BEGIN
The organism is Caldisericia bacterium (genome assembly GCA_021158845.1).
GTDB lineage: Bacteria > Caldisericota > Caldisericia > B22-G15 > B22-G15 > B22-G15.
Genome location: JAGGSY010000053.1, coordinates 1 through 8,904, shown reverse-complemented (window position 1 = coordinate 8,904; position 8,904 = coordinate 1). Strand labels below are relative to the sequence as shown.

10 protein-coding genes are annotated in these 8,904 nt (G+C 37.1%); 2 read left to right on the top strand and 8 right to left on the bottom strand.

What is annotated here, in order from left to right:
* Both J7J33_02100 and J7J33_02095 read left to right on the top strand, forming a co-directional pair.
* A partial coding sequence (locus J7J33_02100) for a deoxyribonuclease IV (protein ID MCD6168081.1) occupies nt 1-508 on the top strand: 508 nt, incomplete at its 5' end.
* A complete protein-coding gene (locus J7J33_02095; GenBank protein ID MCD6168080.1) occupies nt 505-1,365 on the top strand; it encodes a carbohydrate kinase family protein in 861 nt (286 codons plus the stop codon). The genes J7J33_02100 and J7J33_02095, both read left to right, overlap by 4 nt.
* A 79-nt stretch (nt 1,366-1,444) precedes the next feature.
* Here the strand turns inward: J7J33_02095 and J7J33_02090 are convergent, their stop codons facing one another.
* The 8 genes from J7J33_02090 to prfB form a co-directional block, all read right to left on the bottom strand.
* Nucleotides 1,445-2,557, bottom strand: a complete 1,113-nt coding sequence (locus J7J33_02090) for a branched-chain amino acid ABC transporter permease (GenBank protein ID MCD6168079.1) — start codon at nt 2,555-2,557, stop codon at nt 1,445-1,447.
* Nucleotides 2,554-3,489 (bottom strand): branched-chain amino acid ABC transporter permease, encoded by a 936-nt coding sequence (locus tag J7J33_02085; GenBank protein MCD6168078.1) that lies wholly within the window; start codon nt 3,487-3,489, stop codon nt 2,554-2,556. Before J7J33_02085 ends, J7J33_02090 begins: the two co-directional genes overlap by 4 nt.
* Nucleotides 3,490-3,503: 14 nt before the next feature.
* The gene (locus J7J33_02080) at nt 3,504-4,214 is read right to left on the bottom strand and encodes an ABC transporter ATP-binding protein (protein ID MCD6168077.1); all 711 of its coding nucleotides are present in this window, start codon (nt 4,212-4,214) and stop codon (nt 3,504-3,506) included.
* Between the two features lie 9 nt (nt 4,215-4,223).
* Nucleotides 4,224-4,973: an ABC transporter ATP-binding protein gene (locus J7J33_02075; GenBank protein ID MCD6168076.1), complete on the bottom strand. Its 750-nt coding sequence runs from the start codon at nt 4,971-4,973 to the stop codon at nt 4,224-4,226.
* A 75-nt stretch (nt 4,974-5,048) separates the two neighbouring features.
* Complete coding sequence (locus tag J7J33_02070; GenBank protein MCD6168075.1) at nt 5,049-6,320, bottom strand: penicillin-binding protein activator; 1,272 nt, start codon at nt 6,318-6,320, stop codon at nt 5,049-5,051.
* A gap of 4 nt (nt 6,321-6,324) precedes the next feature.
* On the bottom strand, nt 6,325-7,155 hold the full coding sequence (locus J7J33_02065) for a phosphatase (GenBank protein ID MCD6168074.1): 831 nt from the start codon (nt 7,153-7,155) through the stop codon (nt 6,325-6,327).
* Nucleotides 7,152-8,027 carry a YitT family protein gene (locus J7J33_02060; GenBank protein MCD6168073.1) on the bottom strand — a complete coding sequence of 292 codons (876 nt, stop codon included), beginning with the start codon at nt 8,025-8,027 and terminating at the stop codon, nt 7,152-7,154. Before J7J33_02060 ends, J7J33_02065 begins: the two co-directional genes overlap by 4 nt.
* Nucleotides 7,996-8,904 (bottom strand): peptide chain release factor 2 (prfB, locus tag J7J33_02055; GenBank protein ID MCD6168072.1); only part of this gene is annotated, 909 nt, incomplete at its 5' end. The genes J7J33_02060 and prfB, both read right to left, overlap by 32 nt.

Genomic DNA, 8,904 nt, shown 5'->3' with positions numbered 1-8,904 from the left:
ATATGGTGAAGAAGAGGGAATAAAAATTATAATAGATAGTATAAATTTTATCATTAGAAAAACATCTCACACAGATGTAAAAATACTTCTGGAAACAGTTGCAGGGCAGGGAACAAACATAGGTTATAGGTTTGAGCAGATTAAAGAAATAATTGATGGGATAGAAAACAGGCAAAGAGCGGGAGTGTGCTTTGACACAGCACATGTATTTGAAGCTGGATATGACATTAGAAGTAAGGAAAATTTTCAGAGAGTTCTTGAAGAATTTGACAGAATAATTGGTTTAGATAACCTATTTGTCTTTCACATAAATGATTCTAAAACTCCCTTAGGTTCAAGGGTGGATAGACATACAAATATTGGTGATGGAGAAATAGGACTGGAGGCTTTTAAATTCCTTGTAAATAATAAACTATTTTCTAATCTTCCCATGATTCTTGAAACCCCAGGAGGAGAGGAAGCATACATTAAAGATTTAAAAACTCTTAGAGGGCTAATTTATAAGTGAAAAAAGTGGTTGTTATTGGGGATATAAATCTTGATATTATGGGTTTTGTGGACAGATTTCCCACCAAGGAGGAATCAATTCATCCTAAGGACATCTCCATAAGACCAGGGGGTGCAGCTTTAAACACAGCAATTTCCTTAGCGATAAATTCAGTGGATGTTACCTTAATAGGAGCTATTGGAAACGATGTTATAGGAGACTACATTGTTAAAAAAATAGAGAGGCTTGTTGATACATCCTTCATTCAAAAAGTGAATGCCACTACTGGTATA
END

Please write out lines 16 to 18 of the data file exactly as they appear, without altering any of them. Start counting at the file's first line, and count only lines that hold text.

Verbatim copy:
* Between the two features lie 9 nt (nt 4,215-4,223).
* Nucleotides 4,224-4,973: an ABC transporter ATP-binding protein gene (locus J7J33_02075; GenBank protein ID MCD6168076.1), complete on the bottom strand. Its 750-nt coding sequence runs from the start codon at nt 4,971-4,973 to the stop codon at nt 4,224-4,226.
* A 75-nt stretch (nt 4,974-5,048) separates the two neighbouring features.